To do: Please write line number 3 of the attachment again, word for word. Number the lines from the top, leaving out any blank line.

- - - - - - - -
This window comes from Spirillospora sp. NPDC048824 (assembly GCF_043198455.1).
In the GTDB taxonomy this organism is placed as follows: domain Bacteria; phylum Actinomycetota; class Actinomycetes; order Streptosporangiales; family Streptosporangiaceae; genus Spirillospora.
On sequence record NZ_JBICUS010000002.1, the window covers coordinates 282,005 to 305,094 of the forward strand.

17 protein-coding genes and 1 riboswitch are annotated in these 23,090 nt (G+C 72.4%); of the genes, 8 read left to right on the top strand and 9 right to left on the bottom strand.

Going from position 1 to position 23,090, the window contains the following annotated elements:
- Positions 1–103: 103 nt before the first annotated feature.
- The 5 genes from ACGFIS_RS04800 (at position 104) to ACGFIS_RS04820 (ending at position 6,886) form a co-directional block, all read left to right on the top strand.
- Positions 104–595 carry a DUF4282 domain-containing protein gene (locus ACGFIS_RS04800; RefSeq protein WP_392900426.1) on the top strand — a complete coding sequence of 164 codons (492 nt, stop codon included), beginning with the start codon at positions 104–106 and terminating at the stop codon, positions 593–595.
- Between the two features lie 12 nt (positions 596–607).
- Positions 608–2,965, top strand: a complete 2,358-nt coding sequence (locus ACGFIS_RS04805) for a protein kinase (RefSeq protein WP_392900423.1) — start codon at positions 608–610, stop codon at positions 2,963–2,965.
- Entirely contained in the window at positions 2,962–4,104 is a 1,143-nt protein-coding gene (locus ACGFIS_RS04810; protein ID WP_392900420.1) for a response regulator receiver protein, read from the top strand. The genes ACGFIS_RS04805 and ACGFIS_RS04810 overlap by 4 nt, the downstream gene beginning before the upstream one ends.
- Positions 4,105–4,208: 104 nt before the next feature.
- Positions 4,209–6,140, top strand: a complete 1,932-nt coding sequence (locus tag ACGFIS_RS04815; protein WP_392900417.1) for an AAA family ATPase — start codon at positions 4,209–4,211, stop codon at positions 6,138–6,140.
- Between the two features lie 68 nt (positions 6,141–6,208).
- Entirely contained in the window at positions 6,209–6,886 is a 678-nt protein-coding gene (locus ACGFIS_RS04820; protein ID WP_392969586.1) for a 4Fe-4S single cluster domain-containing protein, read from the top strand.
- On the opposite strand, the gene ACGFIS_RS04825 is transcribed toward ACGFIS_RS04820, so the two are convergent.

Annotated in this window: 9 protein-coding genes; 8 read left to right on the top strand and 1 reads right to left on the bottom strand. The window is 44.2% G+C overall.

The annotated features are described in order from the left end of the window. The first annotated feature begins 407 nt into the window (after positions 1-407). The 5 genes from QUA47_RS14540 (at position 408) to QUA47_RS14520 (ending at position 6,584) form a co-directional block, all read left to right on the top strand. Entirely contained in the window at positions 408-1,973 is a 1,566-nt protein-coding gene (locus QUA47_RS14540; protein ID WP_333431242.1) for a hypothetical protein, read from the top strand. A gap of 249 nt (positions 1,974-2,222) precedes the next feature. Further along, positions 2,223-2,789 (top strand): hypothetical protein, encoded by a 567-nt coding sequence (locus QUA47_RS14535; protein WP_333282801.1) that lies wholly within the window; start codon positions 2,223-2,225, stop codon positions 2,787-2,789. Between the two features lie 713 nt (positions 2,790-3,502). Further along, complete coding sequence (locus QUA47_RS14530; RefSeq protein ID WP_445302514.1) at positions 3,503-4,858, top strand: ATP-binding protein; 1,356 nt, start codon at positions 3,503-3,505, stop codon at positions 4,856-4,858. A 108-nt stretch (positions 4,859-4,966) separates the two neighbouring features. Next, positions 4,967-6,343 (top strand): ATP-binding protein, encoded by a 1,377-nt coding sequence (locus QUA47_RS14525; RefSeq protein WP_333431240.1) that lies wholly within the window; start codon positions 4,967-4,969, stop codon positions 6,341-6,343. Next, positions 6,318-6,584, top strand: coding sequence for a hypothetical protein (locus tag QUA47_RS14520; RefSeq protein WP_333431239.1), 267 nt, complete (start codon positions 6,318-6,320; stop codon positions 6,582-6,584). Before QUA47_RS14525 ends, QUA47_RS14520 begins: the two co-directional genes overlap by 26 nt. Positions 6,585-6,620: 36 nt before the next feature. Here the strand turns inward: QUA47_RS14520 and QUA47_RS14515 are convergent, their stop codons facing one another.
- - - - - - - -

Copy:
On sequence record NZ_JBICUS010000002.1, the window covers coordinates 282,005 to 305,094 of the forward strand.